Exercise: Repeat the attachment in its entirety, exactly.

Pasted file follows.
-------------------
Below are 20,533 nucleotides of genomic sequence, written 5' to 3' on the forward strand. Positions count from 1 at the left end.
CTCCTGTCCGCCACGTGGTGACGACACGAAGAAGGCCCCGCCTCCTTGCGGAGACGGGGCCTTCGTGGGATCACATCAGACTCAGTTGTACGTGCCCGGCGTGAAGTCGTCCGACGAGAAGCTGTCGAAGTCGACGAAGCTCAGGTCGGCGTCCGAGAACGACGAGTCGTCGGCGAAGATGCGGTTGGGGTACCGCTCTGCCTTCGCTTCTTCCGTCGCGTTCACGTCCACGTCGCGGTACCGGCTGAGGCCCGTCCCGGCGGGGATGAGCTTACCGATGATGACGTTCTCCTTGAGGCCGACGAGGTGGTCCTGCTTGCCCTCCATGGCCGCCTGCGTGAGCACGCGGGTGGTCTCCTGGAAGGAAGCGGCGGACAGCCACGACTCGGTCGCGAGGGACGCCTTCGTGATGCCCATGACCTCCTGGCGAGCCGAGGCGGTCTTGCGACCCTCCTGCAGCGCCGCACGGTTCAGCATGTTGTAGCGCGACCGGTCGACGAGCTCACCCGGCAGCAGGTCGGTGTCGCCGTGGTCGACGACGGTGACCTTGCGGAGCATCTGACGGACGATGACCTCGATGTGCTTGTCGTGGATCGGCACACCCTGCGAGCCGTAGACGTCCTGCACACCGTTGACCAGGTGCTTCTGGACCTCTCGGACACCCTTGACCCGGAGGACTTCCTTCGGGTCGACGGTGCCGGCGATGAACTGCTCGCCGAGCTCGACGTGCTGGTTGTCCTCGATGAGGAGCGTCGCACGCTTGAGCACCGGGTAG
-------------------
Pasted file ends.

Below are 20,533 nucleotides of genomic sequence, written 5' to 3' on the forward strand. Positions count from 1 at the left end.
CTCCTGTCCGCCACGTGGTGACGACACGAAGAAGGCCCCGCCTCCTTGCGGAGACGGGGCCTTCGTGGGATCACATCAGACTCAGTTGTACGTGCCCGGCGTGAAGTCGTCCGACGAGAAGCTGTCGAAGTCGACGAAGCTCAGGTCGGCGTCCGAGAACGACGAGTCGTCGGCGAAGATGCGGTTGGGGTACCGCTCTGCCTTCGCTTCTTCCGTCGCGTTCACGTCCACGTCGCGGTACCGGCTGAGGCCCGTCCCGGCGGGGATGAGCTTACCGATGATGACGTTCTCCTTGAGGCCGACGAGGTGGTCCTGCTTGCCCTCCATGGCCGCCTGCGTGAGCACGCGGGTGGTCTCCTGGAAGGAAGCGGCGGACAGCCACGACTCGGTCGCGAGGGACGCCTTCGTGATGCCCATGACCTCCTGGCGAGCCGAGGCGGTCTTGCGACCCTCCTGCAGCGCCGCACGGTTCAGCATGTTGTAGCGCGACCGGTCGACGAGCTCACCCGGCAGCAGGTCGGTGTCGCCGTGGTCGACGACGGTGACCTTGCGGAGCATCTGACGGACGATGACCTCGATGTGCTTGTCGTGGATCGGCACACCCTGCGAGCCGTAGACGTCCTGCACACCGTTGACCAGGTGCTTCTGGACCTCTCGGACACCCTTGACCCGGAGGACTTCCTTCGGGTCGACGGTGCCGGCGATGAACTGCTCGCCGAGCTCGACGTGCTGGTTGTCCTCGATGAGGAGCGTCGCACGCTTGAGCACCGGGTAG